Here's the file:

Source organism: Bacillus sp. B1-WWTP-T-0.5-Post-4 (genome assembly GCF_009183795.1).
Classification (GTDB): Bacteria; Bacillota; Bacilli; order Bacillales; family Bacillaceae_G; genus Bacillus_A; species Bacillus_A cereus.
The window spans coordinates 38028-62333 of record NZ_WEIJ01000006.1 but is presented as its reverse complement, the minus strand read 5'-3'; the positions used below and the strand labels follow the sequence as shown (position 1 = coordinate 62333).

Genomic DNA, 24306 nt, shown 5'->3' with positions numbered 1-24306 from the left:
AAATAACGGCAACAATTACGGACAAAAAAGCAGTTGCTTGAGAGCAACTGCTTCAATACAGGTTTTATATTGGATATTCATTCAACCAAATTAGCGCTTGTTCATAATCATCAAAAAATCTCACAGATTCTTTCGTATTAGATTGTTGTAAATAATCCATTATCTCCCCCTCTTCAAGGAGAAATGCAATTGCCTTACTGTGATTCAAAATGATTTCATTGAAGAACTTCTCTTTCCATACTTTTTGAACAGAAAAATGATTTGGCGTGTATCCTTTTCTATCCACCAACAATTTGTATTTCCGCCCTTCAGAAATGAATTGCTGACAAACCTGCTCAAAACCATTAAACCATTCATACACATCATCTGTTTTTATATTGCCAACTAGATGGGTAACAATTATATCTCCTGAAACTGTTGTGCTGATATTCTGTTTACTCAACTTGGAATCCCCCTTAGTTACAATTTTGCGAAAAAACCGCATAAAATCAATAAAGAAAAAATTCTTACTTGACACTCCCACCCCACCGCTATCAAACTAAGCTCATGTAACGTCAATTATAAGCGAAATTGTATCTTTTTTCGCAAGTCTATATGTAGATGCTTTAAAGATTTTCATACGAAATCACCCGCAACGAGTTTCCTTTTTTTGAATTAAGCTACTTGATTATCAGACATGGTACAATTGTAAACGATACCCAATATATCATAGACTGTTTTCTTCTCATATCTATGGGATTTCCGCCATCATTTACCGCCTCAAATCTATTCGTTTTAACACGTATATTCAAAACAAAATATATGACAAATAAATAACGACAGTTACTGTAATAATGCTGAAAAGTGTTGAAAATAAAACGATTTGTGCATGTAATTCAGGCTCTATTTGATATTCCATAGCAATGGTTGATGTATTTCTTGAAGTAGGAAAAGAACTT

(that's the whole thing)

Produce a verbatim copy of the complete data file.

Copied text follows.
Source organism: Bacillus sp. B1-WWTP-T-0.5-Post-4 (genome assembly GCF_009183795.1).
Classification (GTDB): Bacteria; Bacillota; Bacilli; order Bacillales; family Bacillaceae_G; genus Bacillus_A; species Bacillus_A cereus.
The window spans coordinates 38028-62333 of record NZ_WEIJ01000006.1 but is presented as its reverse complement, the minus strand read 5'-3'; the positions used below and the strand labels follow the sequence as shown (position 1 = coordinate 62333).

Genomic DNA, 24306 nt, shown 5'->3' with positions numbered 1-24306 from the left:
AAATAACGGCAACAATTACGGACAAAAAAGCAGTTGCTTGAGAGCAACTGCTTCAATACAGGTTTTATATTGGATATTCATTCAACCAAATTAGCGCTTGTTCATAATCATCAAAAAATCTCACAGATTCTTTCGTATTAGATTGTTGTAAATAATCCATTATCTCCCCCTCTTCAAGGAGAAATGCAATTGCCTTACTGTGATTCAAAATGATTTCATTGAAGAACTTCTCTTTCCATACTTTTTGAACAGAAAAATGATTTGGCGTGTATCCTTTTCTATCCACCAACAATTTGTATTTCCGCCCTTCAGAAATGAATTGCTGACAAACCTGCTCAAAACCATTAAACCATTCATACACATCATCTGTTTTTATATTGCCAACTAGATGGGTAACAATTATATCTCCTGAAACTGTTGTGCTGATATTCTGTTTACTCAACTTGGAATCCCCCTTAGTTACAATTTTGCGAAAAAACCGCATAAAATCAATAAAGAAAAAATTCTTACTTGACACTCCCACCCCACCGCTATCAAACTAAGCTCATGTAACGTCAATTATAAGCGAAATTGTATCTTTTTTCGCAAGTCTATATGTAGATGCTTTAAAGATTTTCATACGAAATCACCCGCAACGAGTTTCCTTTTTTTGAATTAAGCTACTTGATTATCAGACATGGTACAATTGTAAACGATACCCAATATATCATAGACTGTTTTCTTCTCATATCTATGGGATTTCCGCCATCATTTACCGCCTCAAATCTATTCGTTTTAACACGTATATTCAAAACAAAATATATGACAAATAAATAACGACAGTTACTGTAATAATGCTGAAAAGTGTTGAAAATAAAACGATTTGTGCATGTAATTCAGGCTCTATTTGATATTCCATAGCAATGGTTGATGTATTTCTTGAAGTAGGAAAAGAACTT